Nevertheless, German internet activists have started to mobilise against ACTA. The Pirate Party, a political movement dedicated to Internet freedom, is using Twitter to organise 'Stop ACTA' demonstrations in several German cities on 11 February.
In Romania, a country rocked by anti-government protests for three weeks, the government appeared to regret the fact that it had given instructions to its ambassador in Tokyo to sign the ACTA treaty.
Victor Ponta, leader of the biggest opposition party PSD, asked the government of Prime Minister Emil Boc to publicly explain why it had signed ACTA on behalf of Romania without a prior public debate.
Ponta wrote on Facebook that if it took power, the opposition coalition USL would suspend the enforcement of the ACTA until a dialogue with civil society takes place.
The Anonymous hackers addressed messages to Romanians, warning that ACTA would limit the freedom of expression and would be a first step towards "dictatorship on the internet".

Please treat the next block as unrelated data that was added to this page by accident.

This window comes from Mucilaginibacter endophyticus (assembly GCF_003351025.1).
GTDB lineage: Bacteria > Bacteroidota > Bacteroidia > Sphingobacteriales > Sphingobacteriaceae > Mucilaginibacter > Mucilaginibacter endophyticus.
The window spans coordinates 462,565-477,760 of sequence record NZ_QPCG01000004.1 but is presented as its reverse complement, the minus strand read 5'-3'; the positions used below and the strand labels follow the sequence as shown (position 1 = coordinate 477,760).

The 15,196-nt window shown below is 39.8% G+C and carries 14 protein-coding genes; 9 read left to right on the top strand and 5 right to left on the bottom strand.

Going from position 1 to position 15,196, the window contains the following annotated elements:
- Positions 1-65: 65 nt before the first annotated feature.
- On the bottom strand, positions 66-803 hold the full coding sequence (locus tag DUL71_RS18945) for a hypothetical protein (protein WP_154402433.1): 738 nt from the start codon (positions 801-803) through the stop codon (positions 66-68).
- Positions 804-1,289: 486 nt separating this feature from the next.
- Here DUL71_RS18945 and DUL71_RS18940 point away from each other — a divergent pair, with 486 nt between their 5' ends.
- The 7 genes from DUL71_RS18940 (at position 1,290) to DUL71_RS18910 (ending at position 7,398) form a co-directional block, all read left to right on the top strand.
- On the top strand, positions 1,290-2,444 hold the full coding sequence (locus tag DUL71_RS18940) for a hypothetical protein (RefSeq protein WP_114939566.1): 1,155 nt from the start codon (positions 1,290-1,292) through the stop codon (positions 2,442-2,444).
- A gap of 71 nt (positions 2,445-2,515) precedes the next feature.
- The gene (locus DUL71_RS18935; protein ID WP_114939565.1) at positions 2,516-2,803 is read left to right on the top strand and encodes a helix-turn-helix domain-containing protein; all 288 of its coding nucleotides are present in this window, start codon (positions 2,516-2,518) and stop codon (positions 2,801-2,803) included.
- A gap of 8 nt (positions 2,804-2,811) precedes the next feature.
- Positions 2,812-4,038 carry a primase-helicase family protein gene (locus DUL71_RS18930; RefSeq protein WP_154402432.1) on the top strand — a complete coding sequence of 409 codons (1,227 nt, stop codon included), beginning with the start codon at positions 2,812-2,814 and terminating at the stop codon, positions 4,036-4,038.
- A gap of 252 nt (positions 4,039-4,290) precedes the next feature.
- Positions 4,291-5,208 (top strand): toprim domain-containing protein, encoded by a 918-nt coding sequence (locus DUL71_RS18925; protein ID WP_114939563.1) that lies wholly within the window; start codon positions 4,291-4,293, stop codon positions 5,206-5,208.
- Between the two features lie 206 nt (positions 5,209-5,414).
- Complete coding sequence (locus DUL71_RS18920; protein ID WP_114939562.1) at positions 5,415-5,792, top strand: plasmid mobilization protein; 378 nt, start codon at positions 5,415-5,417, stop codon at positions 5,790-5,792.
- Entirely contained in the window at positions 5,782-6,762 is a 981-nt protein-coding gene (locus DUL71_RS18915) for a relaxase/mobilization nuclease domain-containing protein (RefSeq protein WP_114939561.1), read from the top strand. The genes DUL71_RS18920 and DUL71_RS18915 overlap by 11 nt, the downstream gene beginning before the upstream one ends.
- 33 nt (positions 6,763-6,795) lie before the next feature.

In Bulgaria too, the opposition, both from centre-left and centre-right, took firm positions against ACTA, while a wave of protests against the deal grew across social media. Faced with the situation, Economy Minister Traicho Traykov said that his country had signed the treaty with "disappearing ink". He admitted that the country had instructed its ambassador to sign the deal, but was quick to add that without ratification by Parliament "it's like there is no signature".
"I commit that there will be debates, roundtables on the issue," Traykov said.
Petition reaches 1.4 million signatures
In the meantime, it was announced that an online petition, launched on Avaz.org website, has reached more than 1.4 million signatures. The petition appeared on 25 January, a day before the 22 EU countries signed ACTA in Tokyo.
The petition, which will be delivered to legislators in Brussels, reiterated protestors' claims that ACTA would grant corporations and governments the ability to censor the internet.